Chicago mag’s newest issue is all about dining secrets… best tables to ask for at certain places, that sort of thing. I liked Paul Fehribach on what the menu can tell you about the meal to come, and Amy Cavanaugh answering some “where do I go for…” questions, which ought to be a regular column.


Time Out wants to send back A Recipe for Disaster:

Befitting a dinner theater production, A Recipe For Disaster demonstrates an exceedingly broad sense of humor, filled with exaggerated characters, physical comedy, rapid-fire quips and a bit of innuendo. While the predictable jokes and plot machinations might be off-putting to some, the play’s larger issue is that it doesn’t have much to say.

David Hammond also reviews it for NewCity, comparing it, initially, to a Culver’s cheese curd burger. Anyway:

Being immersed in the action brings home the reality of working in a restaurant more powerfully than would be possible on a traditional proscenium stage. The immersion approach of “A Recipe for Disaster” is no gimmick. The medium and the message reinforce one another: running—or even working in—a restaurant can make you crazy, and you feel that craziness, up close— and it can be quite entertaining—when you dine at The Contumacious Pig [the play’s fictitious restaurant].


A few weeks back I went into a place on the northwest side called Pizzaboy, and wrote a little about the pizza, a mixed review. One thing I remember noticing at the time, though I didn’t comment on it, was that no one serving the counter was wearing a mask—something I mainly noticed because slices and squares of pizza sat behind glass to customers—but open to the employees’ side (and their expectorated effluvia). Not the first restaurant nor the last I’ve seen following the rules of mask-wearing loosely—but considering how authorities have been all over the map on the efficacy of masks since the pandemic started, I have never been too exercised about that.

Nick Kindelsperger had a different reaction—on Instagram he attacked the restaurant for reckless disregard of mask protocols:

I’ve eaten at places all around the city over the past year, and none have shown such disregard for public health during a pandemic. No one was wearing a mask. Not the cashier, the workers in the kitchen or the owner @pizzaboycb. There wasn’t even a half hearted attempt. It seems like they are going out of their way not to comply.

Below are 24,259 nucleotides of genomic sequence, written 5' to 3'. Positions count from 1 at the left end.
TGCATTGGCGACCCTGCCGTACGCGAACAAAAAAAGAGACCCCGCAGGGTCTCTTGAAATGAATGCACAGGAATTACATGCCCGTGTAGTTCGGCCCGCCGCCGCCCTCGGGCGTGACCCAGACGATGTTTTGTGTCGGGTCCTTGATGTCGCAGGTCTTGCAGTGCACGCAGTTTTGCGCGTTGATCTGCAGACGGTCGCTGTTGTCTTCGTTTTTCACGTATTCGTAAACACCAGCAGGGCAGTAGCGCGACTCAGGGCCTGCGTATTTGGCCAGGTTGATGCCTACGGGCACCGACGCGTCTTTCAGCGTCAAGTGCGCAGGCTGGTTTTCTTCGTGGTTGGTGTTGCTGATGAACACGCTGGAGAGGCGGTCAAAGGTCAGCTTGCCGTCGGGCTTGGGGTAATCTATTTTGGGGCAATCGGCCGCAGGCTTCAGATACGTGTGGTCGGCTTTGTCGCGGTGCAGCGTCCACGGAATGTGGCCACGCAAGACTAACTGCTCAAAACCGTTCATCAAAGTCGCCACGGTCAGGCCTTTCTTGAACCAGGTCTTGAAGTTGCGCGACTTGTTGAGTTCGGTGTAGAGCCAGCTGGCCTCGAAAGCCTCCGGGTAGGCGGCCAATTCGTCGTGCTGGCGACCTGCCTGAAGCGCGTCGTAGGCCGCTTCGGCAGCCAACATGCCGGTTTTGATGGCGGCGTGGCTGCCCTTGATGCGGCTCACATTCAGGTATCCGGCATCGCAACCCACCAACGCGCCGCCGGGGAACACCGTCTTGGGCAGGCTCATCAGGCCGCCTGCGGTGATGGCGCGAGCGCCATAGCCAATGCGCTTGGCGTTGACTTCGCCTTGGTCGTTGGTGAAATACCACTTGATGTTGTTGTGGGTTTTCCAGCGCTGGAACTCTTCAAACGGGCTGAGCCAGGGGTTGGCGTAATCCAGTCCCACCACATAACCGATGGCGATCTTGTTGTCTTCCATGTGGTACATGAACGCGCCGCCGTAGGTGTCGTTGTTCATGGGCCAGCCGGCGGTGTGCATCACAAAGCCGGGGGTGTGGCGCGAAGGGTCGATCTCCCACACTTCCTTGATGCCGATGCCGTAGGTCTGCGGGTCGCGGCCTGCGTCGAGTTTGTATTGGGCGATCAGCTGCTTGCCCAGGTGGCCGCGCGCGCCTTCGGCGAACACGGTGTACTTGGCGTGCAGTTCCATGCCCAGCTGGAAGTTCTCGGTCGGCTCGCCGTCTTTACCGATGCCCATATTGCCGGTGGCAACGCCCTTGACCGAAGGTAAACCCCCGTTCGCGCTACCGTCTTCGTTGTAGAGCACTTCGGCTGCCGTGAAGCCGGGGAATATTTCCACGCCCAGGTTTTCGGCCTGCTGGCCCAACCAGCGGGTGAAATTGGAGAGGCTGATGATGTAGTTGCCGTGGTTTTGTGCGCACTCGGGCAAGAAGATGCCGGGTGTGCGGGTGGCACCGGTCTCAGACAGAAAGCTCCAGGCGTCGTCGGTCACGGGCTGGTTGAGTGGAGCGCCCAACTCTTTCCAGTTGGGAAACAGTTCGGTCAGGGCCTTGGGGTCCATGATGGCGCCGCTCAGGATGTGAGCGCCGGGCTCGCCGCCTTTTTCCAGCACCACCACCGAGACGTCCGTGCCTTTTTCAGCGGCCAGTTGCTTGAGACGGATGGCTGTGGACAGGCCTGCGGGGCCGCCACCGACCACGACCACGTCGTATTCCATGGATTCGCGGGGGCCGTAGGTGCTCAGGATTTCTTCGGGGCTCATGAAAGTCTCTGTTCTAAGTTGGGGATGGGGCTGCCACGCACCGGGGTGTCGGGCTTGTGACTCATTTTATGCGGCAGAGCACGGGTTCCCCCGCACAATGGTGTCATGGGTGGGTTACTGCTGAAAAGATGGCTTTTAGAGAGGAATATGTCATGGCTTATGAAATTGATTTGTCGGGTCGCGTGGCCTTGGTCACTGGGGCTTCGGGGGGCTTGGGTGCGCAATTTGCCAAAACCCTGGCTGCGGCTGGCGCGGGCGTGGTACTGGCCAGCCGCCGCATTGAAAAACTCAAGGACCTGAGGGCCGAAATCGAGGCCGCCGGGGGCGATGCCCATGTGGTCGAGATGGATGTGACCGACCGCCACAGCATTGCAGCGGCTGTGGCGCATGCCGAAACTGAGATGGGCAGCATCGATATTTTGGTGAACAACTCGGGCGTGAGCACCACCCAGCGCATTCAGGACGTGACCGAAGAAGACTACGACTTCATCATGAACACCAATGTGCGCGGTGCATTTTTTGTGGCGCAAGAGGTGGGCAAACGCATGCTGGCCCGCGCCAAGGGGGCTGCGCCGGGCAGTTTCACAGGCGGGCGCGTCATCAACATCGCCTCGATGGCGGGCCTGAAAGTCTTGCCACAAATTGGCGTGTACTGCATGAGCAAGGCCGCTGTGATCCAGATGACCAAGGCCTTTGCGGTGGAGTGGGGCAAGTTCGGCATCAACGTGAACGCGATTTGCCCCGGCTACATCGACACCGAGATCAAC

Eater reached out to owner Carlo Bertolli:

Within hours after Kindelsperger posted, Pizzaboy was inundated with phone calls, says owner Carlo Bertolli, and they were not congratulatory. Masks were off when Kindelsperger came in, Bertolli says, because he and his staff were eating.

“How are you supposed to eat with a mask? I didn’t know he was here. If he had said something, I would have talked to him…,” he says. “[The post] was dumb and unprofessional. Being a food critic is being a food critic. A political food critic, there’s no room for this in this business.”

Well, if they were eating and still working the counter or preparing food, that itself is a health code violation (if, probably, not an uncommon one). Aimee Levitt at Eater raises some questions about the ethics of a newspaper critic making an attack like this on personal social media:

The difference between Kindelsperger and most other people who post observations about restaurants on social media is that Kindelsperger is a dining critic for a major newspaper and even when he posts on his personal social media account, his words carry weight…

Kindelsperger’s post is a departure from how his predecessor conducted himself. Phil Vettel took a buyout from the Tribune in January after 31 years as critic. At a September retirement dinner, restaurateurs praised Vettel for his accuracy and for rarely venturing beyond discussion of restaurant-related matters, like food, service, and design. The new generation of critics, though, have made a point of using restaurants as a prism to examine social and political issues.

Honestly, Kindelsperger is hardly the person who comes to mind when you talk about food writers turning political (I’d be more likely to think of Eater going after Abe Conlon for playing hip-hop at Fat Rice). I’m thankful that he writes about the food and doesn’t feel the need to look at every review through a political-intersectional lens. And while I certainly don’t disagree with the notion that his personal social media take on added import from his position, I don’t feel comfortable saying that being a journalist and having a voice means he should silence himself outside of that role. I like it when journalists are regular people and don’t mistake themselves for high priests.

Still, if I were a small business and I felt this coming down on me, well, I’d feel like the little guy sandbagged by a ten-ton gorilla, too. There’s been general agreement since the pandemic started to not be too harsh on businesses just trying to get stay afloat; usually that just means if they failed to refill your water glass or food was slow coming out of the kitchen, you give it a pass, and don’t make it part of a Googleable-forever writeup. Does that informal rule also apply to violating the rules of fighting the pandemic? I’m not sure what I think about that—except that I saw some of what he saw, and I didn’t mention it then. Take that as you will.

Buzz 2


Titus Ruscitti touts something I’d never heard of at Rye Deli and Drink:

The way I saw it was if they’re switching it up like that maybe they offer some other interesting things you wouldn’t expect to find at a deli. Like the Tunisian style brik pastries they make. I’d never seen these anywhere before I first saw them here but if you look online they’re a popular snack in Tunisia. Exact preps can vary but the gist of a brik is a whole egg in a triangular pastry pocket with different fillings included. Rye Deli makes a brik with an egg, fingerling potato, fresh thyme and dill fried in a crispy crepe shell. You can add pastrami if you want some extra protein.